Tim: Well, it was very different. Obviously, it was a physical environment. I could see the students in front of me. We were able to interact at a verbal level. I was using an interactive whiteboard to deliver sessions. I love drawing. I will draw all over an interactive whiteboard all day long. And now I’ve learnt how to do that in VR. So I’m very happy about that. And it was always in one place. You had a classroom. And I think that’s the difference with VR. You have to set these environments up, and you take for granted the fact that you can just walk into a physical classroom and deliver something. And the students were very comfortable. They had their own seating positions, they always sat in the same place. We could see what was happening with Coronavirus. We were a little bit concerned about it. We kept being told everything’s fine, don’t worry. And it was very, very strange because we could see it coming, but we couldn’t understand how it was going to affect us. So we carried on as if nothing had happened. And then one week it started becoming apparent that it was going to be a problem. And the week leading up to the lockdown was quite strange, because we knew we weren’t going to be there the week after. And we knew that things were going to change rapidly. And during that week, the students and I sat and planned and think, how are we going to do this? How are we going to be able to carry on with the learning? Because nobody knew how long it was going to be. And at that point, we had started toying with the idea of virtual reality, because it was going to be an assessment later on in the year. So we started talking about it. We’d been into Altspace, we’d been into ENGAGE. We’d had a few sessions in there, just looking around. The students were very comfortable, they were happy with that. They said, “Hey, why don’t we go for that?” And I said, yes, let’s do it, because I know that we can. And in one weekend — Julie — one weekend I took every single session and turned it into a VR session. So that first thing on Monday morning, I had 50-odd students in the same place at the same time in virtual reality, introducing what we were about to do. And it was — for me — a very special and emotional moment.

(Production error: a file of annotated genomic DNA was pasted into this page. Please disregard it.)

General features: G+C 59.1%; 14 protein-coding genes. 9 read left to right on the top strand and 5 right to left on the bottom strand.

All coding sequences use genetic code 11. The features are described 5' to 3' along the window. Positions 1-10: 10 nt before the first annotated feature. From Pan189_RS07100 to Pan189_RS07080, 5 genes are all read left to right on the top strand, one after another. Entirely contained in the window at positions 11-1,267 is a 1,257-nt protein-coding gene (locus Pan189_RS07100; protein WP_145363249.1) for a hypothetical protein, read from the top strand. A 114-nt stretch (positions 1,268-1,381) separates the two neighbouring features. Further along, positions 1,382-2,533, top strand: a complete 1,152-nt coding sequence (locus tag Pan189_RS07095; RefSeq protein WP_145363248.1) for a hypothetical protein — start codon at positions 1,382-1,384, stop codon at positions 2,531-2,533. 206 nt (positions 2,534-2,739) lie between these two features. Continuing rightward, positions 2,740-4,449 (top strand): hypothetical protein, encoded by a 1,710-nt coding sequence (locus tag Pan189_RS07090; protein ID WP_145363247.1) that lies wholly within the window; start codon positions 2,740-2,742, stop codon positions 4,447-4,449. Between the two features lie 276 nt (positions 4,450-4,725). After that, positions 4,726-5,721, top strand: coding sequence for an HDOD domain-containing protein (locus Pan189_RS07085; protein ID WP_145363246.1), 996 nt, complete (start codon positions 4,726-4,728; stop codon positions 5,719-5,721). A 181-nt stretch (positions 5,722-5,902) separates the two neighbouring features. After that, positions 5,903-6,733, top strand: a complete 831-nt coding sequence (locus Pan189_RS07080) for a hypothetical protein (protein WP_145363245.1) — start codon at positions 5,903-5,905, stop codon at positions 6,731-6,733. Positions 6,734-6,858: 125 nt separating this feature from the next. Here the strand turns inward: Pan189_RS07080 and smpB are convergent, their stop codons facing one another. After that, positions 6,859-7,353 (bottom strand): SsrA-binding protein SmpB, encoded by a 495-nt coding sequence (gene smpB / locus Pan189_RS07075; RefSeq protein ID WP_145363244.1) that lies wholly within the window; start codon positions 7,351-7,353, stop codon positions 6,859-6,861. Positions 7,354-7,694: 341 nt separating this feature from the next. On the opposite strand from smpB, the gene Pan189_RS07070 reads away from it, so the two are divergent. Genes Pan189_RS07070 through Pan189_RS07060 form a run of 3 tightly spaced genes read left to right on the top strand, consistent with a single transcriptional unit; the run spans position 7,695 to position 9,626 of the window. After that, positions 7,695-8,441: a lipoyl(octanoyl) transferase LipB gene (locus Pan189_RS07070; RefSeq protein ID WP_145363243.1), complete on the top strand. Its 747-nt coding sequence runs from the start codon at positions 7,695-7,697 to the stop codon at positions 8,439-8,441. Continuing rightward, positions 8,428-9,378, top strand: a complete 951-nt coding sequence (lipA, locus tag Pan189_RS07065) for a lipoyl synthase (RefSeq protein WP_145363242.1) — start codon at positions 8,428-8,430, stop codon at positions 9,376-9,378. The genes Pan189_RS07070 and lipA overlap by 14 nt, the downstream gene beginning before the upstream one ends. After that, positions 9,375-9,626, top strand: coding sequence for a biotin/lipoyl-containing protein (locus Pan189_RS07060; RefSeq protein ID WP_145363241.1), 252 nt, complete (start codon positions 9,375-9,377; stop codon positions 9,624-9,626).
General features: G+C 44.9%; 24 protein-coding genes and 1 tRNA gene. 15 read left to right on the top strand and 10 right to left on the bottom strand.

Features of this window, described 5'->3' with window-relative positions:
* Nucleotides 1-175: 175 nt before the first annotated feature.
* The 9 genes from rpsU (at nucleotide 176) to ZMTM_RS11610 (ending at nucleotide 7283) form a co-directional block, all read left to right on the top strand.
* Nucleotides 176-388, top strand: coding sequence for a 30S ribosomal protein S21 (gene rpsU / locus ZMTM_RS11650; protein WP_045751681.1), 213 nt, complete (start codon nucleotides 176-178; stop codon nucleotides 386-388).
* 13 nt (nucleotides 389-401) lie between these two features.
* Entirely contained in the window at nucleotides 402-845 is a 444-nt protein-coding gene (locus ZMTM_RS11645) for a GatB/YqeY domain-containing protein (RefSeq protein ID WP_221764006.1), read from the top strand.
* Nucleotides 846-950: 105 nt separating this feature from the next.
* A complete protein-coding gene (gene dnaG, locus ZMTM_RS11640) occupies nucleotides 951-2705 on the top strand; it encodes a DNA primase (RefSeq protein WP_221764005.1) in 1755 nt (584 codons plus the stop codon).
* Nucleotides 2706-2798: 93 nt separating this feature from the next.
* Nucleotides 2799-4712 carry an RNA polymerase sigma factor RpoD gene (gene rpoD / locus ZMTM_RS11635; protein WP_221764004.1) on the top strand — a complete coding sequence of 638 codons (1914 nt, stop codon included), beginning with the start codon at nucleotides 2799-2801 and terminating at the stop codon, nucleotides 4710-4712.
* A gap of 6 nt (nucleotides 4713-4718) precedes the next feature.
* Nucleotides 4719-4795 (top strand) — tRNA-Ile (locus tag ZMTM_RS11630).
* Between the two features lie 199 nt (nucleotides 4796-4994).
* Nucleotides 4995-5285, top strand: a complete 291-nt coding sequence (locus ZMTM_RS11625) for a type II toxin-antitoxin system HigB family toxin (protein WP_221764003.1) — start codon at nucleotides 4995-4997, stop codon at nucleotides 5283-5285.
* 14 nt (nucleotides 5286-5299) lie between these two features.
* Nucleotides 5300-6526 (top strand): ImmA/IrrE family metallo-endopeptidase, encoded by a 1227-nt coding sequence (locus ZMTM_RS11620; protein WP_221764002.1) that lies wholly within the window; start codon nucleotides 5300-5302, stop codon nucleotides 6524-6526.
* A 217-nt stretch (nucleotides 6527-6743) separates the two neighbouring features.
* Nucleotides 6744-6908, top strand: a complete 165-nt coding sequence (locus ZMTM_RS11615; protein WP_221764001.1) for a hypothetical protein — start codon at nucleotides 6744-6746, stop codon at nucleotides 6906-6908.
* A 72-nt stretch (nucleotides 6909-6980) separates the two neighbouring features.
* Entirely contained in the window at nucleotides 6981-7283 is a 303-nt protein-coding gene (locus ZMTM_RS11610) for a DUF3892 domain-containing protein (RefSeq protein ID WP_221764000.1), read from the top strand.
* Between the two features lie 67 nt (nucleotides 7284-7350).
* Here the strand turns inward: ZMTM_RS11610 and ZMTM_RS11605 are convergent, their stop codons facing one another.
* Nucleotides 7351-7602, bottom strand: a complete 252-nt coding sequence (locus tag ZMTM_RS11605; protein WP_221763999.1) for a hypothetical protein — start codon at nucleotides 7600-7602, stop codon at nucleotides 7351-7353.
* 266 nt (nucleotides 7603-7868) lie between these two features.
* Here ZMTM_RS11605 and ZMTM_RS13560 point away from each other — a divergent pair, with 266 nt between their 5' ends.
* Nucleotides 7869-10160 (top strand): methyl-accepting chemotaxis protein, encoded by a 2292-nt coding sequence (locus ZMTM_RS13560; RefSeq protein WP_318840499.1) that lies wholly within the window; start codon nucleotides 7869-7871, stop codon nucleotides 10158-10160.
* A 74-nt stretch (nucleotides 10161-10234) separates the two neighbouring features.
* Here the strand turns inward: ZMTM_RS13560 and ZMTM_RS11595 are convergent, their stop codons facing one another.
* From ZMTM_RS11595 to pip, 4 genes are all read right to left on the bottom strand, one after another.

Julie: Incredible. That’s amazing that you transformed so quickly. And–

Tim: I didn’t sleep. [laughs]

Julie: [laughs] No, I can imagine not. But see here that the students were part of that planning…

Tim: Oh, absolutely.

Julie: It is incredible to not only include them. Maybe– can you tell us how old the students are? I know it’s at higher education, but they’re later teens.

Tim: Oh, absolutely. Yeah. They have to be over the age of 18 to be in higher education. And generally that– the two groups I have are between the ages of around about 18, to probably mid to late 20s. Sometimes I have students who are a little bit older, more mature. But this year they’re more sort of like 18 to 25, 26 maybe. But they’re a great group of kids. And I love working with them. And just to pick up on a point you just set, Julie, I think for me, I think it’s important to include the students in your planning. I think it’s important to say to them “What you think is going to work for you best?” because then they start to own it, and they start to become part of it. And then they believe in it, and then you’re more likely to get success from them. And I do that with them all the time. All the time. And I think it’s so important. And they feel important because of it. They feel special because of it. And then they are tied into it. And they were with me from day one. Absolutely.

Julie: So tell us then. Okay, so now we’re in lockdown and you’ve got– you said almost 50 students. Is that correct?

Tim: On the very first session, what I did, I brought everybody together. I brought all the groups together that I have. And I wanted to have an introductory session. I wanted to say, look, this is not going to beat us. We are here together in VR. We are going to take your learning forward and we will stay here as long as we have to. Whether it’s for the whole duration, whether it’s for a few weeks, because nobody knew. Little did we know it’s going to be for the rest of the academic year. I just wanted to have that starting point. On the weekends, not only was I transferring everything into VR, I wrote a little presentation for that Monday morning session. And I called it “Fighting COVID-19 My Way” and it was all about being in VR, and what the etiquette is, and what our plan is, and what the timetable was going to be, because I changed their timetable. You can’t sit there in VR for like three hours straight like you can in a classroom. So I changed it into one hour chunks, with a 15 to 20 minute break in between. And they were so on board. Oh, my goodness. They just said, come on, let’s do this.